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Help Employees Reduce Stress

Tuesday, April 1, 2008
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WFC Resources, a Minnesota work/life information and consulting firm, offers these seven tips about actions that will give line managers a little power as they try to alleviate stress in their own workplace.  
 
1. Support work/life needs.

Our employees have personal responsibilities that will tap their resilience reserves if they're unable to handle them: issues with childcare or parenting, eldercare, financial or legal difficulties, relationships, illness or other significant life events.  
 
A 2005 study by the Society for Human Resource Management found women and workers younger than 35 saying that work/life balance is the most important component to their overall job satisfaction. If we want our staff to be resilient, we must let them know that their work/life balance is important to us as well.  
 
2. Point your employees in the direction of resources that can help them with personal issues.

A survey by Watson Wyatt Worldwide found four of five employees in the U.K. saying work/life balance considerations played a crucial role in deciding whether or not to stay with their current employers. Most employees who were dissatisfied chose not to say anything, but simply to leave.

Be as understanding and supportive as you can when your workers have major home life issues. Consider whether flexible-work arrangements may be a solution, even on a temporary basis.  
 
3. Review and redesign the work.

Work overload, repetitive or redundant processes and low-value work all impact an employee's ability to be satisfied and resilient. Work redesign is a great way to enhance job satisfaction and fit, as well as performance.

Examine the number, variety and nature of the tasks each worker does.

Look to see if it's possible to reduce or eliminate duplicative work. Identify those tasks that are appropriate for remote or flexible work, and create new opportunities for those who want to work a flexible schedule.

Let your team experiment with new ways of working, including the use of flexible-work arrangements, while meeting business needs.  
 
4. Make sure roles are clear.

Try reallocating certain tasks within the team according to competence and enjoyment level. Check with your team to make sure timetables are realistic. Assess any further training that may be needed to help employees feel confident and competent about their workload (time management training is often helpful).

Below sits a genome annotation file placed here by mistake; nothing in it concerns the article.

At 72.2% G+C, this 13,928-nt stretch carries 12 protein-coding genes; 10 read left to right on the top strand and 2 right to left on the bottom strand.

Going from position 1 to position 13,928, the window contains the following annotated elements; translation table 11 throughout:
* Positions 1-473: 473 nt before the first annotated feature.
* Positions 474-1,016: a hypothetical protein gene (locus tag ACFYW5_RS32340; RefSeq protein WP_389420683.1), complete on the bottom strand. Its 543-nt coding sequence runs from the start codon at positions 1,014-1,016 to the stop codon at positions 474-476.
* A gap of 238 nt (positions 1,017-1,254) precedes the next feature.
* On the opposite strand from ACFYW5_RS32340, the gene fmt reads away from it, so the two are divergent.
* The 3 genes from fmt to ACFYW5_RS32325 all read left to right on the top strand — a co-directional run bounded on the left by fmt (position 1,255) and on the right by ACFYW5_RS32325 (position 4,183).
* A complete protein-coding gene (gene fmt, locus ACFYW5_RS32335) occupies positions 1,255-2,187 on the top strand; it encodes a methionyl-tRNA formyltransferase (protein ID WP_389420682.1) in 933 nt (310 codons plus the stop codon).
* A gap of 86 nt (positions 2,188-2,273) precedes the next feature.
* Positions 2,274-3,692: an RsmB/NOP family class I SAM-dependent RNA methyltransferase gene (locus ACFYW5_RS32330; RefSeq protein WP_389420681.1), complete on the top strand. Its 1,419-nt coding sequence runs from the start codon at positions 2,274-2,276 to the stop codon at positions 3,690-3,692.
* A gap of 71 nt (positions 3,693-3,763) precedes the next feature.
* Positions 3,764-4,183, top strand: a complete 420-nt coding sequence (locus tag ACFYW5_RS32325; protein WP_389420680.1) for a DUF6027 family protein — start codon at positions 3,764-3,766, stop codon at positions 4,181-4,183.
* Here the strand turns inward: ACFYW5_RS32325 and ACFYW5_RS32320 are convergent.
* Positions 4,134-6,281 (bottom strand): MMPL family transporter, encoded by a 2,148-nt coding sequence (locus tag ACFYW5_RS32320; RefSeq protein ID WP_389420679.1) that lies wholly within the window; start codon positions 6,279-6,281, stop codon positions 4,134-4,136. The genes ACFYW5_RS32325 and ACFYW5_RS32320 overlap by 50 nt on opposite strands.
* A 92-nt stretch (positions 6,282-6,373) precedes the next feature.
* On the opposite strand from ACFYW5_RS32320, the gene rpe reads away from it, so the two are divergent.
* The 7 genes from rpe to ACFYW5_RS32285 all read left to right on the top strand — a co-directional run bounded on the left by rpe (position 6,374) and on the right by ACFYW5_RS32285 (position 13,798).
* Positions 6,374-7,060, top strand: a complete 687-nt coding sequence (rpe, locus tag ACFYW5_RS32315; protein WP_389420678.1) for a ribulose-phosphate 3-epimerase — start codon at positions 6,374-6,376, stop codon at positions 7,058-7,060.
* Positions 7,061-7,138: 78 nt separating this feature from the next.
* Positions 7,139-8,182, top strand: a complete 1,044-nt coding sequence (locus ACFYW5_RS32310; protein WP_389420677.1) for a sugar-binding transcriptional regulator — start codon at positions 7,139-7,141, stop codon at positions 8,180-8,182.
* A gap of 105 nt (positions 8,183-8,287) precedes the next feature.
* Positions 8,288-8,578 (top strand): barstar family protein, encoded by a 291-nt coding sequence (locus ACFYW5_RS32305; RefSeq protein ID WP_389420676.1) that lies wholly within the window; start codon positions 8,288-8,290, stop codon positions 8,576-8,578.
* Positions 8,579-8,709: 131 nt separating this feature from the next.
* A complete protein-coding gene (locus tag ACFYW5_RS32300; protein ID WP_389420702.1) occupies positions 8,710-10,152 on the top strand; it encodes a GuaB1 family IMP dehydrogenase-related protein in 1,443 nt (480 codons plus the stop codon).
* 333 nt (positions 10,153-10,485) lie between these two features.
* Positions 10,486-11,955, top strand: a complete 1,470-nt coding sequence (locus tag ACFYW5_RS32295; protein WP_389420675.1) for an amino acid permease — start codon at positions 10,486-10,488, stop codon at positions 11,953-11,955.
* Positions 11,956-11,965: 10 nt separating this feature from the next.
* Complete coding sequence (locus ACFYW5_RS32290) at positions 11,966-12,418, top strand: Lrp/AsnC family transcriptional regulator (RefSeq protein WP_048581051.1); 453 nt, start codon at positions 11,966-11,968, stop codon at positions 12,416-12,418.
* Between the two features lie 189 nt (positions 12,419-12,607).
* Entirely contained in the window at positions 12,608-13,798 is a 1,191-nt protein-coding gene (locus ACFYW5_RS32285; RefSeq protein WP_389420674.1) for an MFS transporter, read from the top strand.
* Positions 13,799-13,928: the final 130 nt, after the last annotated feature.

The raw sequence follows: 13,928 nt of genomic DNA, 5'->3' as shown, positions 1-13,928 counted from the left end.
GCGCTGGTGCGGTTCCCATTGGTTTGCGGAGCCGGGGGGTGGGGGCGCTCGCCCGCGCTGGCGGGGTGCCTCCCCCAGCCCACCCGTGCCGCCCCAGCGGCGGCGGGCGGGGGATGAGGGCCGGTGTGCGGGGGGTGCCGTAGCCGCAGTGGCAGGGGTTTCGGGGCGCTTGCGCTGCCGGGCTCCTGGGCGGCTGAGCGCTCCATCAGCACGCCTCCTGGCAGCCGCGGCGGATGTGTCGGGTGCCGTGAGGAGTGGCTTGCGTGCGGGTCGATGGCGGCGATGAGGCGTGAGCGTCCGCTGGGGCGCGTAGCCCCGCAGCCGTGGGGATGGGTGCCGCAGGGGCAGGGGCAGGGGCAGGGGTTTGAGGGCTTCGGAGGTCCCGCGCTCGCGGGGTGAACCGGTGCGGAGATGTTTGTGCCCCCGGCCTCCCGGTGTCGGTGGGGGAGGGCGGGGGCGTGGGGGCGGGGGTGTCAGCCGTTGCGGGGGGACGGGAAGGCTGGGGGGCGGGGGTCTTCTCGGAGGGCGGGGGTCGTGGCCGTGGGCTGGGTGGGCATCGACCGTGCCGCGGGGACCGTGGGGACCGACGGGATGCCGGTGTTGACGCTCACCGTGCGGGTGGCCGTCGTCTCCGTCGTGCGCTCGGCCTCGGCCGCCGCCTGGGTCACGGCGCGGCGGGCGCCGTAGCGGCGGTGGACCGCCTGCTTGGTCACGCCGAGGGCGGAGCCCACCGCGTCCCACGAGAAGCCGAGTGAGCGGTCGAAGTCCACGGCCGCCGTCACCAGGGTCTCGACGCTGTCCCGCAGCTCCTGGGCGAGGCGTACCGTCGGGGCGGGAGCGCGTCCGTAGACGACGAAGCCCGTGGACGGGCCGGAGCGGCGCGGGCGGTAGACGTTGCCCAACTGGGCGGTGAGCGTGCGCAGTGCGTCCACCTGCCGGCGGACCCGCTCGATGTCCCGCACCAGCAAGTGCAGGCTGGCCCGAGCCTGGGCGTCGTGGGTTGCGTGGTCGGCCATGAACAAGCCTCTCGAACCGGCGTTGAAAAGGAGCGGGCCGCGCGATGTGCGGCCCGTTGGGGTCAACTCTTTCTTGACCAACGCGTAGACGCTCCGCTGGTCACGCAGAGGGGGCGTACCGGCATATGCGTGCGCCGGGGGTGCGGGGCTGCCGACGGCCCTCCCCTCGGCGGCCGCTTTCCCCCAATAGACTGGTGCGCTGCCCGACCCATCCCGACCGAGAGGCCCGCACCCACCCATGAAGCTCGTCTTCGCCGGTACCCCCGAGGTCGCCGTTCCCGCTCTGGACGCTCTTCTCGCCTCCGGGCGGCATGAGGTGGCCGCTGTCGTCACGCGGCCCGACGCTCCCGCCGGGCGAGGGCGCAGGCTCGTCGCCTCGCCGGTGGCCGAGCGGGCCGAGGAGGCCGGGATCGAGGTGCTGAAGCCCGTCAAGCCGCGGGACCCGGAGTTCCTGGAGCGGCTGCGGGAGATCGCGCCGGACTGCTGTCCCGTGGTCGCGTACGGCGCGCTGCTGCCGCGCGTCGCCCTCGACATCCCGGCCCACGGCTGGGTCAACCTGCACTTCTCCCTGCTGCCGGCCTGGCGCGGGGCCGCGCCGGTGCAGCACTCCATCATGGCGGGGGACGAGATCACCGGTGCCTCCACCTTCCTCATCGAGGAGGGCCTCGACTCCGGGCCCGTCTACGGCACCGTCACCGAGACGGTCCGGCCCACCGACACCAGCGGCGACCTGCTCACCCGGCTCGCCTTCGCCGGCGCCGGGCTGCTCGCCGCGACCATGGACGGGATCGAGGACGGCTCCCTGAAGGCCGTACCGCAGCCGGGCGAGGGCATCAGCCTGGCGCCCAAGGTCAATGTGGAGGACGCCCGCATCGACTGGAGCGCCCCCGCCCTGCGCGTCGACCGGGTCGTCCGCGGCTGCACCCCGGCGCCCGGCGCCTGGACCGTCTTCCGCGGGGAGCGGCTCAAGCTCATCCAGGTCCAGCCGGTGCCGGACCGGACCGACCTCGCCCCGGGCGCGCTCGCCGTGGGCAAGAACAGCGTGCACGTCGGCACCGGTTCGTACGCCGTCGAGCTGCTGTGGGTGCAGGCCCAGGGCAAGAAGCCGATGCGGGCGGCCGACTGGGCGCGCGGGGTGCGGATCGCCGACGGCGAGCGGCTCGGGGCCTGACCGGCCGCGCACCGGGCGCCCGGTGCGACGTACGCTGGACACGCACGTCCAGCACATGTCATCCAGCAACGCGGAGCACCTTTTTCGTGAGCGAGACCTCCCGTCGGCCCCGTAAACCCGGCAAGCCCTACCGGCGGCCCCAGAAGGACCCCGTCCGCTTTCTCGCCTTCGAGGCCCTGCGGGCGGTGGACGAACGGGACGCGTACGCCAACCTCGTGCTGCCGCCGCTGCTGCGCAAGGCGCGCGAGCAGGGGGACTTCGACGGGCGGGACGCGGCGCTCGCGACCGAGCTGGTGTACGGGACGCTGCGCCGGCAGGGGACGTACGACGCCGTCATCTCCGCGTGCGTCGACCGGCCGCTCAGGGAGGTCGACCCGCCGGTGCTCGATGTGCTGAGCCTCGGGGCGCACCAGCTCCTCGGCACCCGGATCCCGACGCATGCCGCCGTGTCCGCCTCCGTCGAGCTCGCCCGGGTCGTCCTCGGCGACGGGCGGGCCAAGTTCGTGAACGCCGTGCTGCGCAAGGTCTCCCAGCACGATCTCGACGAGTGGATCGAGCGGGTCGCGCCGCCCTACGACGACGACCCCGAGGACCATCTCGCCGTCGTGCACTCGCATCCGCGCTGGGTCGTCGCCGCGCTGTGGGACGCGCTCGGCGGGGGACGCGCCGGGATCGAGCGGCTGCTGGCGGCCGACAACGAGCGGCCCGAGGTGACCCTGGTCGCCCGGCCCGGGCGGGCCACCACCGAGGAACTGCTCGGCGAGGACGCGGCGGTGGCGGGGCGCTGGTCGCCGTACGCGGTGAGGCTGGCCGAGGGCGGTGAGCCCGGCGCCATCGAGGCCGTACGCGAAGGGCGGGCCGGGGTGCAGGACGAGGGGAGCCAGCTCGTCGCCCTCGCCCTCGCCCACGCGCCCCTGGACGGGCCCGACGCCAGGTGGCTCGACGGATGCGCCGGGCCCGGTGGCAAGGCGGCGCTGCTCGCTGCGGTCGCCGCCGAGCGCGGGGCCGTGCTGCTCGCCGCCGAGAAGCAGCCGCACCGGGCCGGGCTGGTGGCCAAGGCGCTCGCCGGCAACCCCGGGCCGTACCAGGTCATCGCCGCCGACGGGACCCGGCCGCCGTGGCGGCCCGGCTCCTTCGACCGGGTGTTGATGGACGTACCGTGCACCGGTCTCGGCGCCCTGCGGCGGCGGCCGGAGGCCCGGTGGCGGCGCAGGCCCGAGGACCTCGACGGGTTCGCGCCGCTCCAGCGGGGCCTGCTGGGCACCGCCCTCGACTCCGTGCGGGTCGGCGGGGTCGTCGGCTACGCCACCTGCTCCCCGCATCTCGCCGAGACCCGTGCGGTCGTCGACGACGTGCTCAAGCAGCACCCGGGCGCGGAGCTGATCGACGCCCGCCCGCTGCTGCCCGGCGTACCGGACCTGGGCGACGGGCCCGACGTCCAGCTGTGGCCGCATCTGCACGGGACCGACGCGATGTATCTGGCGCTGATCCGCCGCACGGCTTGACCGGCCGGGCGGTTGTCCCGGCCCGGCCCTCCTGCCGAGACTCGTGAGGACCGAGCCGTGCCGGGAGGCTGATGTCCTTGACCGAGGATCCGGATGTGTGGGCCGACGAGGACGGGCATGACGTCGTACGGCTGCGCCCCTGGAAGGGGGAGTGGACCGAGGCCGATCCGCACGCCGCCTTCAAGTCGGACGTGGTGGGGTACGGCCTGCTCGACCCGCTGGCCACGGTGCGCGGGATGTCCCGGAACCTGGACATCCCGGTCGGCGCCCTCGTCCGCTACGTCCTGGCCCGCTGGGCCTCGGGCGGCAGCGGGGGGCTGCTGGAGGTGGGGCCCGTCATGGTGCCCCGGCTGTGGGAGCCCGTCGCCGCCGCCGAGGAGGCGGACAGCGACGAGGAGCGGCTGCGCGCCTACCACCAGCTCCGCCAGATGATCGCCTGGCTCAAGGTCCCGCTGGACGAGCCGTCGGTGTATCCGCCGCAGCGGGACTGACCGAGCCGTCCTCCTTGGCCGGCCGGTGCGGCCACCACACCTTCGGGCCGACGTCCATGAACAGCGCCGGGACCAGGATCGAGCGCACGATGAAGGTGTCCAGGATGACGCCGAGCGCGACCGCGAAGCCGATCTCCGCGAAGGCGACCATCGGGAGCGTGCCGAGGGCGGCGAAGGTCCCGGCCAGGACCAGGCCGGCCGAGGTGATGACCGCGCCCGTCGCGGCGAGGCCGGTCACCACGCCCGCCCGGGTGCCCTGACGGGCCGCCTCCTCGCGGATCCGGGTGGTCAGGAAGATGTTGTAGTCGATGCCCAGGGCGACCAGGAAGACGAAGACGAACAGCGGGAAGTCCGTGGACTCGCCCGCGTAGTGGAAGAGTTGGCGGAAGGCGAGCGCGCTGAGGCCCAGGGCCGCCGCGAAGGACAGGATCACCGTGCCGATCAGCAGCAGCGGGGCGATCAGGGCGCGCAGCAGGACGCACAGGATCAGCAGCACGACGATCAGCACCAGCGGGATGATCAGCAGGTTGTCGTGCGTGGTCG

Ask your team for their suggestions about both processes and outcomes, and follow up on the results to check progress.  
 
5. Encourage career development.

The lack of career opportunities, guidance and support are major sources of pressure for employees and lead to lower levels of satisfaction and more stress. Your staff needs to know you support them in their growth and that the organization is taking concrete steps to develop their career potential.

Keep "re-recruiting" your staff. Make sure they're being challenged, exposed to opportunities to maximize their skills and helped to develop in their jobs. Help them to feel their work makes a difference.  
 
6. Reward and appreciate staff.

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Management professor Peter Drucker advised employers to be clear about the results the company wants and when it finds someone producing those results, ask them to share what it is they do that works. Companies should encourage others to do the same and recognize and reward the desirable behavior.

If people aren't rewarded for the progress they make, say other experts, like a rubber band they'll go back to what they were doing before. There's no end to the list of ways to recognize and honor employees, from a thank-you note for a job well done to a sandwich named after them in the company cafeteria. Be creative.  
 
7. Optimize the manager-employee relationship.

Don't be a bully. A 2000 study by the Australian Council of Trade Unions found the single most common source of workplace stress is bullying, bossy and intimidating behavior from employers.

Australian doctors said they were seeing a growing number of patients claiming to be victims of workplace bullies, and one of four workers said they had taken a day off because of stress in the past 12 months.

Some behaviors that might be interpreted as bullying: Too much criticism, too much anger, too much close scrutiny (micro-managing) and forcing employees to come to work when sick.

For more about helping employees be more satisfied, focused and productive, check out the WFC Resources Web site.

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